Written by: Liam Cagney
Festival Présences 2017
Auditorium & Studio 105, Maison de la Radio France, Paris
Friday, February 10-Sunday, February 19, 2017
Radio France’s annual new-music shindig Festival Présences was founded by Claude Samuel in 1991. For new-music types from geographical districts where the drum of culture is beaten less loudly – pretty much anywhere that isn’t Paris – the figures for the 2017 edition of Présences are something to behold: eighteen concerts over ten days, eighty compositions performed by some of France’s top performing groups, thirty-one world premieres, twenty-five Radio France commissions, forty-two composers (most of them still alive and kicking), and a whopping twenty-six works by this year’s featured composer, Kaija Saariaho. Musically it’s a ten-course meal: as much a challenge as a treat. Though I only caught five concerts, it whet my appetite for more.
Each concert had a title, and in the opening one, Je devoile ma voix (I Reveal my Voice), the Orchestre Philharmonique de Radio France conducted by Dima Slobodeniouk presented two works by Saariaho alongside a commission by youngish bad-boy Raphaël Cendo. Saariaho’s violin concerto Graal Théâtre (1994), one of her most performed works, and at the time marked something of a departure, away from electronics and spectral harmony towards a more broadly palatable style. Jennifer Koh gave a brilliantly physical performance, taut and muscular, stressing the solo part’s tense angularity; after only a minute her bow-hair had splayed to such an extent that it appeared more like a Dionysian thyrsus. Adriana Songs (2006), derived from Saariaho’s second opera Adriana Mater, made less of an impact, an enthusiastic interpretation by mezzo Nora Gubisch failing to raise the heat on the simmering expressionism.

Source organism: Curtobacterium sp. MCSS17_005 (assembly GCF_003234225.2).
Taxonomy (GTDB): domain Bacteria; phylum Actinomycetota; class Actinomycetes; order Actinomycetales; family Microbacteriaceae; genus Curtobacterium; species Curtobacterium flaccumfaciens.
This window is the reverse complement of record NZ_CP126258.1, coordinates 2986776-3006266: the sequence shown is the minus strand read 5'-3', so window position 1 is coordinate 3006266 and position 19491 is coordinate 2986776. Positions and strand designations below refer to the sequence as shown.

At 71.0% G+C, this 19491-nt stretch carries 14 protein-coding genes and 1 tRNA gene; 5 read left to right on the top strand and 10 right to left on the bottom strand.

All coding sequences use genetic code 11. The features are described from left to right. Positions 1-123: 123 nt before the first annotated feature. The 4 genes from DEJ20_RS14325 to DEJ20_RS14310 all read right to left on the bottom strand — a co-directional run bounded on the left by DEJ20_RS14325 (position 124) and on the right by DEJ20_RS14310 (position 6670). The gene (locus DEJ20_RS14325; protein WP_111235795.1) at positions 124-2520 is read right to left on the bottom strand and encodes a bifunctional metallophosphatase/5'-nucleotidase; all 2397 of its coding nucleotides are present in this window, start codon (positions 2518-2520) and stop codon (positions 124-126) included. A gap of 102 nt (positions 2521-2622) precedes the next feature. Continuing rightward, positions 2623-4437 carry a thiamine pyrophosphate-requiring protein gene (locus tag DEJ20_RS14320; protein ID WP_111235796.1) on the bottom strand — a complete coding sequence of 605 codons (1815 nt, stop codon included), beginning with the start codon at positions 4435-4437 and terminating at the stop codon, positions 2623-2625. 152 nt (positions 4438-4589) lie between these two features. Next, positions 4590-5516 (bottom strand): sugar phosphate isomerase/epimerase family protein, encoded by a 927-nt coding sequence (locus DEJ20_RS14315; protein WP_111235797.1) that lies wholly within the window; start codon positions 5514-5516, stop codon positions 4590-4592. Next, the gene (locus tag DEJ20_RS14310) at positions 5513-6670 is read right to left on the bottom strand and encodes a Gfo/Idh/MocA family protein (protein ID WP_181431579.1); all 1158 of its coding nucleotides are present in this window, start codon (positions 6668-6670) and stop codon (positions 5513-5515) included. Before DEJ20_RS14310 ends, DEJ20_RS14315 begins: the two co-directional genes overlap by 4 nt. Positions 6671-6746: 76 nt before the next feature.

Thirty-eight years old this year, Raphaël Cendo is best known as one of the lynchpins of the so-called Saturationism movement, which emerged in France a few years ago. The name of that movement is self-explanatory and Denkklänge gave us a prime example of its aesthetic. For twenty minutes the orchestra descended into a maelstrom of noise, sonorous abjection, screams and squalls; here, the strings assaulting their instruments with playing cards, there, a percussionist battering a piece of metal. The whole thing was like witnessing a bloody battle where no-one knew who the enemy was. While the audience response, as you might guess, was mixed, I couldn’t help admiring Cendo’s chutzpah.
The following day Ensemble Cairn conducted by Guillaume Bourgogne, and aided by the electronics of the Groupe de Recherches Musicales, presented Spins and Spells. A more muted affair, the concert featured two Saariaho works, Spins and Spells (1997) for cello, performed by Ingrid Schoenlaud, and Nocturne (1994) for violin, with Nathalie Shaw. Though neither of the brief works stood out as significant in Saariaho’s oeuvre, Spins and Spells was an enchanting enough concert opener, an introspective solo built on false harmonics, glissandos and double-stops.
Many of Présences 2017’s newer works were by South American-born, France-based composers, and two such works featured here, each a world premiere: Telluris. Désert Rose by Alexandre Lunsqui – which in post-spectral fashion contrasted quick ascending/descending gestures and static harmonic washes – and Luis Naón’s Pajaro contra el borde de la noche, in which a cello is augmented by electronics and the members of the ensemble played harmonicas.
The standout works on this programme were Lucas Fagin’s Psychedelic, a Pink Floyd-referencing piece of sonic weirdness featuring a standout turn from keyboardist Caroline Cren, and Philippe Hurel’s Localized Corrosion, a quartet for electric guitar (with many effects pedals), alto-saxophone, piano and percussion, in which brash riffing is contrasted with beautifully delirious monophonic forays, in which endless unison melodies suggest a more adventurous Frank Zappa.